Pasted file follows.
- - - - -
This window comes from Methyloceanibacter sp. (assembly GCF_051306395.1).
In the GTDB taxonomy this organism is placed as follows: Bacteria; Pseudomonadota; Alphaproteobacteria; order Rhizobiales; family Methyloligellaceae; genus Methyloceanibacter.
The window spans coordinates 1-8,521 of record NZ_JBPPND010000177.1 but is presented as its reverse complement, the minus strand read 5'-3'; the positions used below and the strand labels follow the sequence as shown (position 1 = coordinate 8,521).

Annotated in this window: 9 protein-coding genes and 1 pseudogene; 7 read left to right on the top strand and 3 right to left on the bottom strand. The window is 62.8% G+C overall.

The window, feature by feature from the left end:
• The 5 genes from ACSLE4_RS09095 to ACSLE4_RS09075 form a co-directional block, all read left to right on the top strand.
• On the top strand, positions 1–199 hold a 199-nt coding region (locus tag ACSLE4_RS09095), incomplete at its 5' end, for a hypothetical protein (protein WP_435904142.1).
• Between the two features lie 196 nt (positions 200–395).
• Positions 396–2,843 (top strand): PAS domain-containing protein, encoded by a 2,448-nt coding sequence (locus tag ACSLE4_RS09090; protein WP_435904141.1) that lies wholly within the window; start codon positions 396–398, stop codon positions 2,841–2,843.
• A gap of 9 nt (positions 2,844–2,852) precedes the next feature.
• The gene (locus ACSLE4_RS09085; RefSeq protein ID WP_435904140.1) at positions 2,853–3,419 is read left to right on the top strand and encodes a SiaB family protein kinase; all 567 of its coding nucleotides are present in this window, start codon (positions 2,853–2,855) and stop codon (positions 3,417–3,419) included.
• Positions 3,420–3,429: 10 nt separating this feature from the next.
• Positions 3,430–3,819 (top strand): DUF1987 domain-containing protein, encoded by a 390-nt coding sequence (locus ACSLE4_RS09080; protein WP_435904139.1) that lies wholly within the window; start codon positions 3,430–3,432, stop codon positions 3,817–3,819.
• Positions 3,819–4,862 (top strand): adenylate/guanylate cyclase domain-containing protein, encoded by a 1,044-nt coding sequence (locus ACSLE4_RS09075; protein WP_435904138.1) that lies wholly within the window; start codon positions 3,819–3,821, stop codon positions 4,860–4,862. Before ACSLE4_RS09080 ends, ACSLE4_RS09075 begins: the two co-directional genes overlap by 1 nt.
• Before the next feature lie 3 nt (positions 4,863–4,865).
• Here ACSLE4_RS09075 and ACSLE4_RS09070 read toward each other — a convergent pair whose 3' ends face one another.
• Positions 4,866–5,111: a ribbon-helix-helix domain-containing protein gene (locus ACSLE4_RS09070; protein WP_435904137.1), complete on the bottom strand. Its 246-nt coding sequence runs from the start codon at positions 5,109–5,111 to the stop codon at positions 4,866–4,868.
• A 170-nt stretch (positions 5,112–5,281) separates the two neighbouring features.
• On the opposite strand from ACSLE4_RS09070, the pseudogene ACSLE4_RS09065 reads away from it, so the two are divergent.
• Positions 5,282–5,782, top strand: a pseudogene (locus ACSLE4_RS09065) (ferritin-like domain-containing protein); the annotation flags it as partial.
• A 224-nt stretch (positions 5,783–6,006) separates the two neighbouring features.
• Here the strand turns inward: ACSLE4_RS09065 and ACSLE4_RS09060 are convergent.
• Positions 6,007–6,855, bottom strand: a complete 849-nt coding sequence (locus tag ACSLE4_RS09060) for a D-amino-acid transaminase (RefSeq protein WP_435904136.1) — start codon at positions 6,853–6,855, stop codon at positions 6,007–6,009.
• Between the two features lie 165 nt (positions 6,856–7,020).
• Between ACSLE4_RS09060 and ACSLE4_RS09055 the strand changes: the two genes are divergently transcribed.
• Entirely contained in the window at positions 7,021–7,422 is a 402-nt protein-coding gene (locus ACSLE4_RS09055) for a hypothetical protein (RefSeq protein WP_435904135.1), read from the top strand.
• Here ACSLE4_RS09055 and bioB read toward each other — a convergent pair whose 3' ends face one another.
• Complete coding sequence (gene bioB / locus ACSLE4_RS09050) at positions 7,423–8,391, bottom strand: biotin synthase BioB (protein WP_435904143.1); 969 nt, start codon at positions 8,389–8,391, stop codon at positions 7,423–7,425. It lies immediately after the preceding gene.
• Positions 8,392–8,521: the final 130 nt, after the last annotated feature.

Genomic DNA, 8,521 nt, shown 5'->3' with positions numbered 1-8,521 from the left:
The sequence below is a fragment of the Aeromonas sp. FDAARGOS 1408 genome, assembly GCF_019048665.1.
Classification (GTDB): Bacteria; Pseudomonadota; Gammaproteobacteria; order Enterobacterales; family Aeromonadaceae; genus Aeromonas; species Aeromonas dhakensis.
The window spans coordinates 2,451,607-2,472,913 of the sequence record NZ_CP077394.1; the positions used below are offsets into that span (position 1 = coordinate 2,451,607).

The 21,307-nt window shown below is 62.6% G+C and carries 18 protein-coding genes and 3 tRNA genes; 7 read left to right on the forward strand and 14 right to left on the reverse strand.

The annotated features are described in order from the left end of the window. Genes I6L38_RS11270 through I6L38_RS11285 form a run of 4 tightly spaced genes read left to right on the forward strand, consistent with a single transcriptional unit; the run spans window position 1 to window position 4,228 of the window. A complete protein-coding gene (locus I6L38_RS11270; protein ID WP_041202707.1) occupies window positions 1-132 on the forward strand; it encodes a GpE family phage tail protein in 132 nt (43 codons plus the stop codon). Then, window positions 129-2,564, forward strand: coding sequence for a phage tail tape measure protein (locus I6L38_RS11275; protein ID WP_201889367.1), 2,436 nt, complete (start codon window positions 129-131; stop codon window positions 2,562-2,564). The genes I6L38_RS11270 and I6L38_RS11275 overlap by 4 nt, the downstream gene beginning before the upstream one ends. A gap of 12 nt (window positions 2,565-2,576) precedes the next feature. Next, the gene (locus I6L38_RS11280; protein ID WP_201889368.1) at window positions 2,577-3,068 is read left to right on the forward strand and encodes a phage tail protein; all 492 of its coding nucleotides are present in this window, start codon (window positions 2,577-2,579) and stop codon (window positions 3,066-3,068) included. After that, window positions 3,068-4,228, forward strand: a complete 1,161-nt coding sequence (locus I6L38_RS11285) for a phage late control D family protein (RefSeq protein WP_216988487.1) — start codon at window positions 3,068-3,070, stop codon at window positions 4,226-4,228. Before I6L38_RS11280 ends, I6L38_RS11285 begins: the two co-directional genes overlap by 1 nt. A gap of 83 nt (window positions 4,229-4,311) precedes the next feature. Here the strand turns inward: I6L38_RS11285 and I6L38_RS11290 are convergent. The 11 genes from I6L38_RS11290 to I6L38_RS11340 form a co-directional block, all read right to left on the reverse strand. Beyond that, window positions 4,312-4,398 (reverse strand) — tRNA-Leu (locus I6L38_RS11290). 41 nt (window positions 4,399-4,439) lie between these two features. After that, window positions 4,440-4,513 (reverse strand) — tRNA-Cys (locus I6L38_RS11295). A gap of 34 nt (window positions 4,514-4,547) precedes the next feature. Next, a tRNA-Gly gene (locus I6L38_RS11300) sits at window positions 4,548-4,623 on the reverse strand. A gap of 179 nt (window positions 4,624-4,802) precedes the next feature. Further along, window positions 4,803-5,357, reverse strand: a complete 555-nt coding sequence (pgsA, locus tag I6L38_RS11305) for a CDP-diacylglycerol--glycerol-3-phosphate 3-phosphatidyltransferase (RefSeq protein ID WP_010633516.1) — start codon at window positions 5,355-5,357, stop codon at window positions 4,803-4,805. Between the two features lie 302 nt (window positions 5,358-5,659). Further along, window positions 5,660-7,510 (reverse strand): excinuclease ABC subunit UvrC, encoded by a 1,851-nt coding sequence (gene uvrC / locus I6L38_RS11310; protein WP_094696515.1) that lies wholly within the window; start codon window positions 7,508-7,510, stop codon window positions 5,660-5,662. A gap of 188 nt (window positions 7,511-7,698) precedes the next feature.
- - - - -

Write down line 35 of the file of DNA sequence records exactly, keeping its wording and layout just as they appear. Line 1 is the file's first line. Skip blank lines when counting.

The annotated features are described in order from the left end of the window. Genes I6L38_RS11270 through I6L38_RS11285 form a run of 4 tightly spaced genes read left to right on the forward strand, consistent with a single transcriptional unit; the run spans window position 1 to window position 4,228 of the window. A complete protein-coding gene (locus I6L38_RS11270; protein ID WP_041202707.1) occupies window positions 1-132 on the forward strand; it encodes a GpE family phage tail protein in 132 nt (43 codons plus the stop codon). Then, window positions 129-2,564, forward strand: coding sequence for a phage tail tape measure protein (locus I6L38_RS11275; protein ID WP_201889367.1), 2,436 nt, complete (start codon window positions 129-131; stop codon window positions 2,562-2,564). The genes I6L38_RS11270 and I6L38_RS11275 overlap by 4 nt, the downstream gene beginning before the upstream one ends. A gap of 12 nt (window positions 2,565-2,576) precedes the next feature. Next, the gene (locus I6L38_RS11280; protein ID WP_201889368.1) at window positions 2,577-3,068 is read left to right on the forward strand and encodes a phage tail protein; all 492 of its coding nucleotides are present in this window, start codon (window positions 2,577-2,579) and stop codon (window positions 3,066-3,068) included. After that, window positions 3,068-4,228, forward strand: a complete 1,161-nt coding sequence (locus I6L38_RS11285) for a phage late control D family protein (RefSeq protein WP_216988487.1) — start codon at window positions 3,068-3,070, stop codon at window positions 4,226-4,228. Before I6L38_RS11280 ends, I6L38_RS11285 begins: the two co-directional genes overlap by 1 nt. A gap of 83 nt (window positions 4,229-4,311) precedes the next feature. Here the strand turns inward: I6L38_RS11285 and I6L38_RS11290 are convergent. The 11 genes from I6L38_RS11290 to I6L38_RS11340 form a co-directional block, all read right to left on the reverse strand. Beyond that, window positions 4,312-4,398 (reverse strand) — tRNA-Leu (locus I6L38_RS11290). 41 nt (window positions 4,399-4,439) lie between these two features. After that, window positions 4,440-4,513 (reverse strand) — tRNA-Cys (locus I6L38_RS11295). A gap of 34 nt (window positions 4,514-4,547) precedes the next feature. Next, a tRNA-Gly gene (locus I6L38_RS11300) sits at window positions 4,548-4,623 on the reverse strand. A gap of 179 nt (window positions 4,624-4,802) precedes the next feature. Further along, window positions 4,803-5,357, reverse strand: a complete 555-nt coding sequence (pgsA, locus tag I6L38_RS11305) for a CDP-diacylglycerol--glycerol-3-phosphate 3-phosphatidyltransferase (RefSeq protein ID WP_010633516.1) — start codon at window positions 5,355-5,357, stop codon at window positions 4,803-4,805. Between the two features lie 302 nt (window positions 5,358-5,659). Further along, window positions 5,660-7,510 (reverse strand): excinuclease ABC subunit UvrC, encoded by a 1,851-nt coding sequence (gene uvrC / locus I6L38_RS11310; protein WP_094696515.1) that lies wholly within the window; start codon window positions 7,508-7,510, stop codon window positions 5,660-5,662. A gap of 188 nt (window positions 7,511-7,698) precedes the next feature.